- Page 1 Netgear WFS709TP ProSafe Smart Wireless Controller Review
- Page 2 Netgear WFS709TP ProSafe Wireless Controller Review
- Page 3 Screenshots Review
A wizard locates and initialises the APs, after which you provision them using the actual location code assigned to each AP, which must be changed to match the suggested location code from the planning guide. We found this tedious as we had to match up the IP address of each AP with the correct MAC address and then manually position them individually in our map.
When a new AP is detected it is tested to see whether it has a wired connection to your network. If it does it is deemed a rogue AP and if not then it is considered just to be interfering. We connected a 3Com AP to the network whereupon it was identified immediately as a rogue. However, despite the manual stating clearly that the Protect setting causes the light APs to initiate a DoS (denial of service) attack on rogue APs to stop clients associating with them, this didn’t work. After discussing this with Netgear it transpired that this feature is not active in the current firmware version.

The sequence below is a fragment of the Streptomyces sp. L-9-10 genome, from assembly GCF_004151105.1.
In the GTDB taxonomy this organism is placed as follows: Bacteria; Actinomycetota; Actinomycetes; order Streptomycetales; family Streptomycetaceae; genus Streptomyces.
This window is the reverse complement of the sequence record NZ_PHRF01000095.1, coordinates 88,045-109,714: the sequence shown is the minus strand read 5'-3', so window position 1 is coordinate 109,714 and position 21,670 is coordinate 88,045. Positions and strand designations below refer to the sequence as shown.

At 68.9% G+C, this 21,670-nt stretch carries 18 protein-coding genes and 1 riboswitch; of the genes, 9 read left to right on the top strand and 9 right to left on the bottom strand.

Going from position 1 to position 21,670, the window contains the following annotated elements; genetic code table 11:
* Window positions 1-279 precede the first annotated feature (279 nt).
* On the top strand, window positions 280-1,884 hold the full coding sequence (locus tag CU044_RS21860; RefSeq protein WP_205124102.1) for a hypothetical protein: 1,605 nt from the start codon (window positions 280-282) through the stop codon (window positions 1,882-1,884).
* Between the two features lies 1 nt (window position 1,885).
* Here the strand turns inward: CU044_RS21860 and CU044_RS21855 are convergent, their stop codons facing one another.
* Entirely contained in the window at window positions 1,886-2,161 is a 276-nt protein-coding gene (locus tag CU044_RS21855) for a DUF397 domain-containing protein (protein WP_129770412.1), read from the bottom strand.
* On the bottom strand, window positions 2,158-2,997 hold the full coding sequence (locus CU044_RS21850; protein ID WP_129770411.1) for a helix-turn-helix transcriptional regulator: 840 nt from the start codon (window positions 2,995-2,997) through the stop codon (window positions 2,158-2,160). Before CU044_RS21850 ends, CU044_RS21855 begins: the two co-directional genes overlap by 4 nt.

”’The WFS709TP works in conjunction with Netgear’s ProSafe WGL102 80211g Light Wireless Access Point AP
– £80.36 (inc 17.5% VAT).”’(/centre)—-
The monitoring option provides an overview of Netgear APs and controllers, while the section to the right shows a count of all rogue APs and their classification. This was reasonably forthcoming as nineteen APs in the vicinity were detected and correctly classed as interfering. Using RF signal strength measurement Netgear employs triangulation to locate the APs on the map but again this isn’t sophisticated. You have to select one from the monitoring window, manually copy its MAC address and paste it into the Locate window accessed from the Plan menu. However, it did reveal the position of our rogue AP to within a few feet.
A key feature of this solution is seamless client roaming and to test this we declared our rogue AP as valid and linked a wireless laptop to it. We set up a continuous ping of our Windows domain controller and then took a stroll through the building. We watched signal strength drop to around twenty per cent after which we were automatically swapped to the next AP. Network access was virtually uninterrupted as the ping only timed out twice.
A sophisticated looking wireless network management solution based on an Aruba Networks MC-800 controller but it is complex and difficult to set up thanks to the indifferent documentation. It may be comparatively good value and when configured correctly it worked well during testing but rogue AP containment is not supported and we would only recommend this solution to businesses if it’s being installed by a trained reseller.
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